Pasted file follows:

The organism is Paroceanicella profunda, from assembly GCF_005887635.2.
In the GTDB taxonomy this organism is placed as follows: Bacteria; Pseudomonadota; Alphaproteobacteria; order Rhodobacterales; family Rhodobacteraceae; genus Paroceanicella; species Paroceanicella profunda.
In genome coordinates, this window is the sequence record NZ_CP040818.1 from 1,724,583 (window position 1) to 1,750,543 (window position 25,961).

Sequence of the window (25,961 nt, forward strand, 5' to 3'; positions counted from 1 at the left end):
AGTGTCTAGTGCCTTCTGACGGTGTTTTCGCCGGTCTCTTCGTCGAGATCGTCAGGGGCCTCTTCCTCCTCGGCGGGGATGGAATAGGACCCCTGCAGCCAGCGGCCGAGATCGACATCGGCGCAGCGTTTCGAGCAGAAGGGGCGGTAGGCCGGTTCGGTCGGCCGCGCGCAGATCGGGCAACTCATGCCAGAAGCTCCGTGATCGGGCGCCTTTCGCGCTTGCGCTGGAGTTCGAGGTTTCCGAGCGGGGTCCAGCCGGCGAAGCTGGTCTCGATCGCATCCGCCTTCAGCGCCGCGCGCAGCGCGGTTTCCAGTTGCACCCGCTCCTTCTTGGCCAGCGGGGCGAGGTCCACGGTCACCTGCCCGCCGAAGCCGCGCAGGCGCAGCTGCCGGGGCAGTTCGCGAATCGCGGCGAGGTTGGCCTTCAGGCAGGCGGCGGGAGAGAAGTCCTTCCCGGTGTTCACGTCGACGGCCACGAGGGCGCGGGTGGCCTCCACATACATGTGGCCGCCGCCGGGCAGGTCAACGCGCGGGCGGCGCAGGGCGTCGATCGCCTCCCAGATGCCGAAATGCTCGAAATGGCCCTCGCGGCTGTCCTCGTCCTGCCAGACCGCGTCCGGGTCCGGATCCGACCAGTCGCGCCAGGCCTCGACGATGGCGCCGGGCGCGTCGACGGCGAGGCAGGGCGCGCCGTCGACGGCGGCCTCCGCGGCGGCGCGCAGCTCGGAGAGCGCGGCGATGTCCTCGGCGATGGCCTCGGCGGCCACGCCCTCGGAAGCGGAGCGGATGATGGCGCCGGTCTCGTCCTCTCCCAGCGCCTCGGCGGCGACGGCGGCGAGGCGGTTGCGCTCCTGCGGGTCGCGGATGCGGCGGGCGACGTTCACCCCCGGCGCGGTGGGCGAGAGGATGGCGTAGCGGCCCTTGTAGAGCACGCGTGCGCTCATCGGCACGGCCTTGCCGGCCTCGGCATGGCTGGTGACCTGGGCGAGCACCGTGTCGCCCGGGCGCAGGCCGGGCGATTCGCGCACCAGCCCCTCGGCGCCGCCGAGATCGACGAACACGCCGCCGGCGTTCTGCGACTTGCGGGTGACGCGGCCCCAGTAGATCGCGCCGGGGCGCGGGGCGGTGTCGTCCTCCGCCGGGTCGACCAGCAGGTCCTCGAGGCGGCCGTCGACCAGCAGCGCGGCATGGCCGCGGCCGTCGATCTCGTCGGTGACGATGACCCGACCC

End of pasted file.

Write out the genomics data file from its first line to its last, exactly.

The organism is Paroceanicella profunda, from assembly GCF_005887635.2.
In the GTDB taxonomy this organism is placed as follows: Bacteria; Pseudomonadota; Alphaproteobacteria; order Rhodobacterales; family Rhodobacteraceae; genus Paroceanicella; species Paroceanicella profunda.
In genome coordinates, this window is the sequence record NZ_CP040818.1 from 1,724,583 (window position 1) to 1,750,543 (window position 25,961).

Sequence of the window (25,961 nt, forward strand, 5' to 3'; positions counted from 1 at the left end):
AGTGTCTAGTGCCTTCTGACGGTGTTTTCGCCGGTCTCTTCGTCGAGATCGTCAGGGGCCTCTTCCTCCTCGGCGGGGATGGAATAGGACCCCTGCAGCCAGCGGCCGAGATCGACATCGGCGCAGCGTTTCGAGCAGAAGGGGCGGTAGGCCGGTTCGGTCGGCCGCGCGCAGATCGGGCAACTCATGCCAGAAGCTCCGTGATCGGGCGCCTTTCGCGCTTGCGCTGGAGTTCGAGGTTTCCGAGCGGGGTCCAGCCGGCGAAGCTGGTCTCGATCGCATCCGCCTTCAGCGCCGCGCGCAGCGCGGTTTCCAGTTGCACCCGCTCCTTCTTGGCCAGCGGGGCGAGGTCCACGGTCACCTGCCCGCCGAAGCCGCGCAGGCGCAGCTGCCGGGGCAGTTCGCGAATCGCGGCGAGGTTGGCCTTCAGGCAGGCGGCGGGAGAGAAGTCCTTCCCGGTGTTCACGTCGACGGCCACGAGGGCGCGGGTGGCCTCCACATACATGTGGCCGCCGCCGGGCAGGTCAACGCGCGGGCGGCGCAGGGCGTCGATCGCCTCCCAGATGCCGAAATGCTCGAAATGGCCCTCGCGGCTGTCCTCGTCCTGCCAGACCGCGTCCGGGTCCGGATCCGACCAGTCGCGCCAGGCCTCGACGATGGCGCCGGGCGCGTCGACGGCGAGGCAGGGCGCGCCGTCGACGGCGGCCTCCGCGGCGGCGCGCAGCTCGGAGAGCGCGGCGATGTCCTCGGCGATGGCCTCGGCGGCCACGCCCTCGGAAGCGGAGCGGATGATGGCGCCGGTCTCGTCCTCTCCCAGCGCCTCGGCGGCGACGGCGGCGAGGCGGTTGCGCTCCTGCGGGTCGCGGATGCGGCGGGCGACGTTCACCCCCGGCGCGGTGGGCGAGAGGATGGCGTAGCGGCCCTTGTAGAGCACGCGTGCGCTCATCGGCACGGCCTTGCCGGCCTCGGCATGGCTGGTGACCTGGGCGAGCACCGTGTCGCCCGGGCGCAGGCCGGGCGATTCGCGCACCAGCCCCTCGGCGCCGCCGAGATCGACGAACACGCCGCCGGCGTTCTGCGACTTGCGGGTGACGCGGCCCCAGTAGATCGCGCCGGGGCGCGGGGCGGTGTCGTCCTCCGCCGGGTCGACCAGCAGGTCCTCGAGGCGGCCGTCGACCAGCAGCGCGGCATGGCCGCGGCCGTCGATCTCGTCGGTGACGATGACCCGACCC